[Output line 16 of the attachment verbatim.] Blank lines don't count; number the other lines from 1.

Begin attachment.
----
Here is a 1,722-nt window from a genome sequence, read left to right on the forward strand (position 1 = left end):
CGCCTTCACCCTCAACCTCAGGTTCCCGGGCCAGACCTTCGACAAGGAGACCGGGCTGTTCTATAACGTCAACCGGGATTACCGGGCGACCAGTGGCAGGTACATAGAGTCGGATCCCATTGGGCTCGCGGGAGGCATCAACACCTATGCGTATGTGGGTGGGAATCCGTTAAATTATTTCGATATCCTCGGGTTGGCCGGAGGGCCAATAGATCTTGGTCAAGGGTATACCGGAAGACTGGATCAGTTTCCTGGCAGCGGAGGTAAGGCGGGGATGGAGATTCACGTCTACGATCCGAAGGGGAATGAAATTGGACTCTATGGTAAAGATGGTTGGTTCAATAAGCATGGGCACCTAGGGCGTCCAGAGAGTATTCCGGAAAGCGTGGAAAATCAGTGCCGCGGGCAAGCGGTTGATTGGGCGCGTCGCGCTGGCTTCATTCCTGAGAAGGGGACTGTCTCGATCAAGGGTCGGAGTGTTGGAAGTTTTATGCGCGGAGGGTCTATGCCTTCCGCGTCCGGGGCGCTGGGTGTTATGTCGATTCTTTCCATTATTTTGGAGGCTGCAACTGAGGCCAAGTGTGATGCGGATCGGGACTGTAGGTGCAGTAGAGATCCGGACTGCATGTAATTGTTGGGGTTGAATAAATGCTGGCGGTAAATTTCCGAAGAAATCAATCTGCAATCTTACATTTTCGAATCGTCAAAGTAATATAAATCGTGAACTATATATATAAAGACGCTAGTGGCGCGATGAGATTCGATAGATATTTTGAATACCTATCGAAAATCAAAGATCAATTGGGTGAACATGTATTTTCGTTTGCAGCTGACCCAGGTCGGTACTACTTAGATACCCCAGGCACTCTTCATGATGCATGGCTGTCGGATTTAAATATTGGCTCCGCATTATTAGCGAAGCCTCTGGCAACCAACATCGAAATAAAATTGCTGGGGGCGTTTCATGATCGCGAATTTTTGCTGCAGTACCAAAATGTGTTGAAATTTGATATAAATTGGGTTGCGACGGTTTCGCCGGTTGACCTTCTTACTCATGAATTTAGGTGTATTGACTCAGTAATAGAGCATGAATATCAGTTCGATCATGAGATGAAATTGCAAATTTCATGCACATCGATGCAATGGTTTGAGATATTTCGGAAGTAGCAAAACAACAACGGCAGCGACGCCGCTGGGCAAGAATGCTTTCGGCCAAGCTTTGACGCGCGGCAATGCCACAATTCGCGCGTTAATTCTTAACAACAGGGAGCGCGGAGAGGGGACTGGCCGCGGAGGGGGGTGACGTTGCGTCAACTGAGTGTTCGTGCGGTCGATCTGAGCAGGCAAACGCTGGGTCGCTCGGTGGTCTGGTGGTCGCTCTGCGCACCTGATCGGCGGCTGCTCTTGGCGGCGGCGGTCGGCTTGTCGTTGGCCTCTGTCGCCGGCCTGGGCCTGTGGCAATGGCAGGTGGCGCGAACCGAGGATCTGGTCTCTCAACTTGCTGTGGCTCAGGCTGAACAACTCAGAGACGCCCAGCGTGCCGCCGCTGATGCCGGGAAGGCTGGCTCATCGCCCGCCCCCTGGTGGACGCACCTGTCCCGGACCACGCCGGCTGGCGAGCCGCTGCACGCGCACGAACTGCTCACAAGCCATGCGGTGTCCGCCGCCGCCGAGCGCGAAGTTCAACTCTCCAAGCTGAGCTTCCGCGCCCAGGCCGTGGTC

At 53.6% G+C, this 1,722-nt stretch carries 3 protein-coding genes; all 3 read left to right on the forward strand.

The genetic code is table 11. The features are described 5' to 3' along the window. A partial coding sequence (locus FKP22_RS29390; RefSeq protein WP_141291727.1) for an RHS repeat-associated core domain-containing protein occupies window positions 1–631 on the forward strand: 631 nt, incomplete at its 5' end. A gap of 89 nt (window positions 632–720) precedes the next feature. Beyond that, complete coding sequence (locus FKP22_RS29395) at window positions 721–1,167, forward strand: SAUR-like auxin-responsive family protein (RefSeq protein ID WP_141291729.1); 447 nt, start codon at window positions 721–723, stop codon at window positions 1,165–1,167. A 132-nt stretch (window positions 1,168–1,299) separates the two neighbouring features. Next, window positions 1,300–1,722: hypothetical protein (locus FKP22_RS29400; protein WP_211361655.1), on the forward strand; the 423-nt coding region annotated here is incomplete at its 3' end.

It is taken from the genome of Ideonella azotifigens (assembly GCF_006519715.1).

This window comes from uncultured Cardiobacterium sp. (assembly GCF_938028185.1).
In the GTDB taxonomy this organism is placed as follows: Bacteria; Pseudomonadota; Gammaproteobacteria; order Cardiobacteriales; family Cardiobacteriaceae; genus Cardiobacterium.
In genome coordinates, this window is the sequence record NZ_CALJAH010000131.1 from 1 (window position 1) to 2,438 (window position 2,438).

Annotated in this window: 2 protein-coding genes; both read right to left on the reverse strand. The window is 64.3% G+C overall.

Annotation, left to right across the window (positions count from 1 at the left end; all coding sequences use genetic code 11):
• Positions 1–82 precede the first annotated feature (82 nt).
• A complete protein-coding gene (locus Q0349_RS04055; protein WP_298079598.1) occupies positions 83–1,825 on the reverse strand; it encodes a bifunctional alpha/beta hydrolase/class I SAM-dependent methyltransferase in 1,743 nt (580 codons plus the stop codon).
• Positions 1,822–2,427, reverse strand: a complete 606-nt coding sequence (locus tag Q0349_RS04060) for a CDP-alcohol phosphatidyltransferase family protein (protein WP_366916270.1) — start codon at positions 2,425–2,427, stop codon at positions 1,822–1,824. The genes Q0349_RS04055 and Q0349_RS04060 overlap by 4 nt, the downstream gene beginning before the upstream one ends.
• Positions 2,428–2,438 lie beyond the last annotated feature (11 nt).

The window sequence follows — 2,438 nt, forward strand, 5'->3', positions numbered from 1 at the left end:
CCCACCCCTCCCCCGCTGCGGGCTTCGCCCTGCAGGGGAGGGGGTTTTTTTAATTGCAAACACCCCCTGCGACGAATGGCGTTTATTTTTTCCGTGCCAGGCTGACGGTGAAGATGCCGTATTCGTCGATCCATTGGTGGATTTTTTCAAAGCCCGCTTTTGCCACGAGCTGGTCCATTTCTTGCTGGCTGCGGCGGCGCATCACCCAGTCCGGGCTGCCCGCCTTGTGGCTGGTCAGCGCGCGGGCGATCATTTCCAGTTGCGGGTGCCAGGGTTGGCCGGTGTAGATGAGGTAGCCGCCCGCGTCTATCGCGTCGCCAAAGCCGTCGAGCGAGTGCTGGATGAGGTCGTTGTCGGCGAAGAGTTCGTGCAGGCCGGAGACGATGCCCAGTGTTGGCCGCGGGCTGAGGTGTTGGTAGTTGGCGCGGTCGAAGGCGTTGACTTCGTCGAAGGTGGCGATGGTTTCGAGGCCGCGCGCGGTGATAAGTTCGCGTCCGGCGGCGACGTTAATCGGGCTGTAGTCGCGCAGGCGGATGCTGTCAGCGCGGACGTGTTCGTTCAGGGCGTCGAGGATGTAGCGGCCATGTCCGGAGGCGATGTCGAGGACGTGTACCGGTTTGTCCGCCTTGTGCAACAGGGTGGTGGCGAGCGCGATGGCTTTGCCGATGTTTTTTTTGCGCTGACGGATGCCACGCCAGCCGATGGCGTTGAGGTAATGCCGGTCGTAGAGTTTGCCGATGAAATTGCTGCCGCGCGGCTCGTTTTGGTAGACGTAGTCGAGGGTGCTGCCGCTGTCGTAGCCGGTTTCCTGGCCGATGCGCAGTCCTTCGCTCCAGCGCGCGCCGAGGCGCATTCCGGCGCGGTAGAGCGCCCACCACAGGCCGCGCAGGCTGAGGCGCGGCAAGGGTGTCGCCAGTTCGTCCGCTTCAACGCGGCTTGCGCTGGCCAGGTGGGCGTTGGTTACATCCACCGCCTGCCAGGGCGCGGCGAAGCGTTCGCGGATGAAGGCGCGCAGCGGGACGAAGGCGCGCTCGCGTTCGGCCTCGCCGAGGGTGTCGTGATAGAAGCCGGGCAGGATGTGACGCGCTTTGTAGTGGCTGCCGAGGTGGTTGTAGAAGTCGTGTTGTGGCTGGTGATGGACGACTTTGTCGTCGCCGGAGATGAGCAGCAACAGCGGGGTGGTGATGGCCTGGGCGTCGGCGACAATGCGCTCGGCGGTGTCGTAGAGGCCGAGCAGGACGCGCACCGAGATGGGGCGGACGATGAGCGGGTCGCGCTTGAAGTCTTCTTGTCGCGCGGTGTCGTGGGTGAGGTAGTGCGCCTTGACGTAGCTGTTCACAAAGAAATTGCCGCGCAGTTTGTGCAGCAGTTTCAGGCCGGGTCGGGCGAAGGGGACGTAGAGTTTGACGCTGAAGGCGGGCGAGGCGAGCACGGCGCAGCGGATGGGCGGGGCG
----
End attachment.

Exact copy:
CCCACCCCTCCCCCGCTGCGGGCTTCGCCCTGCAGGGGAGGGGGTTTTTTTAATTGCAAACACCCCCTGCGACGAATGGCGTTTATTTTTTCCGTGCCAGGCTGACGGTGAAGATGCCGTATTCGTCGATCCATTGGTGGATTTTTTCAAAGCCCGCTTTTGCCACGAGCTGGTCCATTTCTTGCTGGCTGCGGCGGCGCATCACCCAGTCCGGGCTGCCCGCCTTGTGGCTGGTCAGCGCGCGGGCGATCATTTCCAGTTGCGGGTGCCAGGGTTGGCCGGTGTAGATGAGGTAGCCGCCCGCGTCTATCGCGTCGCCAAAGCCGTCGAGCGAGTGCTGGATGAGGTCGTTGTCGGCGAAGAGTTCGTGCAGGCCGGAGACGATGCCCAGTGTTGGCCGCGGGCTGAGGTGTTGGTAGTTGGCGCGGTCGAAGGCGTTGACTTCGTCGAAGGTGGCGATGGTTTCGAGGCCGCGCGCGGTGATAAGTTCGCGTCCGGCGGCGACGTTAATCGGGCTGTAGTCGCGCAGGCGGATGCTGTCAGCGCGGACGTGTTCGTTCAGGGCGTCGAGGATGTAGCGGCCATGTCCGGAGGCGATGTCGAGGACGTGTACCGGTTTGTCCGCCTTGTGCAACAGGGTGGTGGCGAGCGCGATGGCTTTGCCGATGTTTTTTTTGCGCTGACGGATGCCACGCCAGCCGATGGCGTTGAGGTAATGCCGGTCGTAGAGTTTGCCGATGAAATTGCTGCCGCGCGGCTCGTTTTGGTAGACGTAGTCGAGGGTGCTGCCGCTGTCGTAGCCGGTTTCCTGGCCGATGCGCAGTCCTTCGCTCCAGCGCGCGCCGAGGCGCATTCCGGCGCGGTAGAGCGCCCACCACAGGCCGCGCAGGCTGAGGCGCGGCAAGGGTGTCGCCAGTTCGTCCGCTTCAACGCGGCTTGCGCTGGCCAGGTGGGCGTTGGTTACATCCACCGCCTGCCAGGGCGCGGCGAAGCGTTCGCGGATGAAGGCGCGCAGCGGGACGAAGGCGCGCTCGCGTTCGGCCTCGCCGAGGGTGTCGTGATAGAAGCCGGGCAGGATGTGACGCGCTTTGTAGTGGCTGCCGAGGTGGTTGTAGAAGTCGTGTTGTGGCTGGTGATGGACGACTTTGTCGTCGCCGGAGATGAGCAGCAACAGCGGGGTGGTGATGGCCTGGGCGTCGGCGACAATGCGCTCGGCGGTGTCGTAGAGGCCGAGCAGGACGCGCACCGAGATGGGGCGGACGATGAGCGGGTCGCGCTTGAAGTCTTCTTGTCGCGCGGTGTCGTGGGTGAGGTAGTGCGCCTTGACGTAGCTGTTCACAAAGAAATTGCCGCGCAGTTTGTGCAGCAGTTTCAGGCCGGGTCGGGCGAAGGGGACGTAGAGTTTGACGCTGAAGGCGGGCGAGGCGAGCACGGCGCAGCGGATGGGCGGGGCG